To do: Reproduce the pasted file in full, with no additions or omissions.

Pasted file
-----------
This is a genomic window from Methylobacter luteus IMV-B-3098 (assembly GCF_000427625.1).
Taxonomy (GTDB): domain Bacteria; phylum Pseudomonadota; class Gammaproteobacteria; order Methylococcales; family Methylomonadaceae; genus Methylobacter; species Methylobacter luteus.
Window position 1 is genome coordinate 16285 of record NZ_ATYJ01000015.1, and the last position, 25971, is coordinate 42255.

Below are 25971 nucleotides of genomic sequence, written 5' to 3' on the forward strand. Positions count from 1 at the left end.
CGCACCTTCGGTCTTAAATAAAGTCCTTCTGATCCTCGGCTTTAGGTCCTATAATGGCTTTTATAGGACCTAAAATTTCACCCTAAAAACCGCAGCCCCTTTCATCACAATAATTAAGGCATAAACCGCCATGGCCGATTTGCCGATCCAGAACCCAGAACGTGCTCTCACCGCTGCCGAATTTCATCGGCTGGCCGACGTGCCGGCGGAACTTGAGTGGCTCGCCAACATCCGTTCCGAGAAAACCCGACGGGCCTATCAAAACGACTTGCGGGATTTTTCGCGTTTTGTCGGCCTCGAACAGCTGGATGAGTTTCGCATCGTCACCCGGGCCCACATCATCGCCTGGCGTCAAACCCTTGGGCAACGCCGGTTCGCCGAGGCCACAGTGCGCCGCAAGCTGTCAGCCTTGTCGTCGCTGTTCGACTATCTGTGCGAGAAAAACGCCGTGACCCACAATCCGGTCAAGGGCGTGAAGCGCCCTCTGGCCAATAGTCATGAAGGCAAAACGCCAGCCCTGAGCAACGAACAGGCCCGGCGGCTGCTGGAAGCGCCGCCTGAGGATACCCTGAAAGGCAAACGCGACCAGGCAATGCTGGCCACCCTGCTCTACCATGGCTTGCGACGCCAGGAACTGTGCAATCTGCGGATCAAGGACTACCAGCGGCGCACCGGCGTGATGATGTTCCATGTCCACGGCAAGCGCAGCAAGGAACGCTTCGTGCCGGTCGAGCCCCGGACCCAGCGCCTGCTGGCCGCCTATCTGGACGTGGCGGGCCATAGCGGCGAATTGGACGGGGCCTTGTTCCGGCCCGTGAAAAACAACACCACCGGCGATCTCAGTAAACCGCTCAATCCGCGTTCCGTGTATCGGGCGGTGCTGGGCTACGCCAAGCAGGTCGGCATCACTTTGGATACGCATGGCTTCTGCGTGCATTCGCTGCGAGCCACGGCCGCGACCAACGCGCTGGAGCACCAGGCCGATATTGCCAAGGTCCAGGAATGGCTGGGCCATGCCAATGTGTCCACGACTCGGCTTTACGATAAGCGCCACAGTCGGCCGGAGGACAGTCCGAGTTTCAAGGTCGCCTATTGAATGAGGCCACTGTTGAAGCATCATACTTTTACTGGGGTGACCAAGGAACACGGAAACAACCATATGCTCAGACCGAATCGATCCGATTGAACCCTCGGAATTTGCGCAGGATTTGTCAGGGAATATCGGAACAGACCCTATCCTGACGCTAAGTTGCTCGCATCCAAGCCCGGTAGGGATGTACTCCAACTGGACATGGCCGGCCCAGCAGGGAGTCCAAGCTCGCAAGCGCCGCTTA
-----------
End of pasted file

This is a genomic window from Methylobacter luteus IMV-B-3098 (assembly GCF_000427625.1).
Taxonomy (GTDB): domain Bacteria; phylum Pseudomonadota; class Gammaproteobacteria; order Methylococcales; family Methylomonadaceae; genus Methylobacter; species Methylobacter luteus.
Window position 1 is genome coordinate 16285 of record NZ_ATYJ01000015.1, and the last position, 25971, is coordinate 42255.

Below are 25971 nucleotides of genomic sequence, written 5' to 3' on the forward strand. Positions count from 1 at the left end.
CGCACCTTCGGTCTTAAATAAAGTCCTTCTGATCCTCGGCTTTAGGTCCTATAATGGCTTTTATAGGACCTAAAATTTCACCCTAAAAACCGCAGCCCCTTTCATCACAATAATTAAGGCATAAACCGCCATGGCCGATTTGCCGATCCAGAACCCAGAACGTGCTCTCACCGCTGCCGAATTTCATCGGCTGGCCGACGTGCCGGCGGAACTTGAGTGGCTCGCCAACATCCGTTCCGAGAAAACCCGACGGGCCTATCAAAACGACTTGCGGGATTTTTCGCGTTTTGTCGGCCTCGAACAGCTGGATGAGTTTCGCATCGTCACCCGGGCCCACATCATCGCCTGGCGTCAAACCCTTGGGCAACGCCGGTTCGCCGAGGCCACAGTGCGCCGCAAGCTGTCAGCCTTGTCGTCGCTGTTCGACTATCTGTGCGAGAAAAACGCCGTGACCCACAATCCGGTCAAGGGCGTGAAGCGCCCTCTGGCCAATAGTCATGAAGGCAAAACGCCAGCCCTGAGCAACGAACAGGCCCGGCGGCTGCTGGAAGCGCCGCCTGAGGATACCCTGAAAGGCAAACGCGACCAGGCAATGCTGGCCACCCTGCTCTACCATGGCTTGCGACGCCAGGAACTGTGCAATCTGCGGATCAAGGACTACCAGCGGCGCACCGGCGTGATGATGTTCCATGTCCACGGCAAGCGCAGCAAGGAACGCTTCGTGCCGGTCGAGCCCCGGACCCAGCGCCTGCTGGCCGCCTATCTGGACGTGGCGGGCCATAGCGGCGAATTGGACGGGGCCTTGTTCCGGCCCGTGAAAAACAACACCACCGGCGATCTCAGTAAACCGCTCAATCCGCGTTCCGTGTATCGGGCGGTGCTGGGCTACGCCAAGCAGGTCGGCATCACTTTGGATACGCATGGCTTCTGCGTGCATTCGCTGCGAGCCACGGCCGCGACCAACGCGCTGGAGCACCAGGCCGATATTGCCAAGGTCCAGGAATGGCTGGGCCATGCCAATGTGTCCACGACTCGGCTTTACGATAAGCGCCACAGTCGGCCGGAGGACAGTCCGAGTTTCAAGGTCGCCTATTGAATGAGGCCACTGTTGAAGCATCATACTTTTACTGGGGTGACCAAGGAACACGGAAACAACCATATGCTCAGACCGAATCGATCCGATTGAACCCTCGGAATTTGCGCAGGATTTGTCAGGGAATATCGGAACAGACCCTATCCTGACGCTAAGTTGCTCGCATCCAAGCCCGGTAGGGATGTACTCCAACTGGACATGGCCGGCCCAGCAGGGAGTCCAAGCTCGCAAGCGCCGCTTA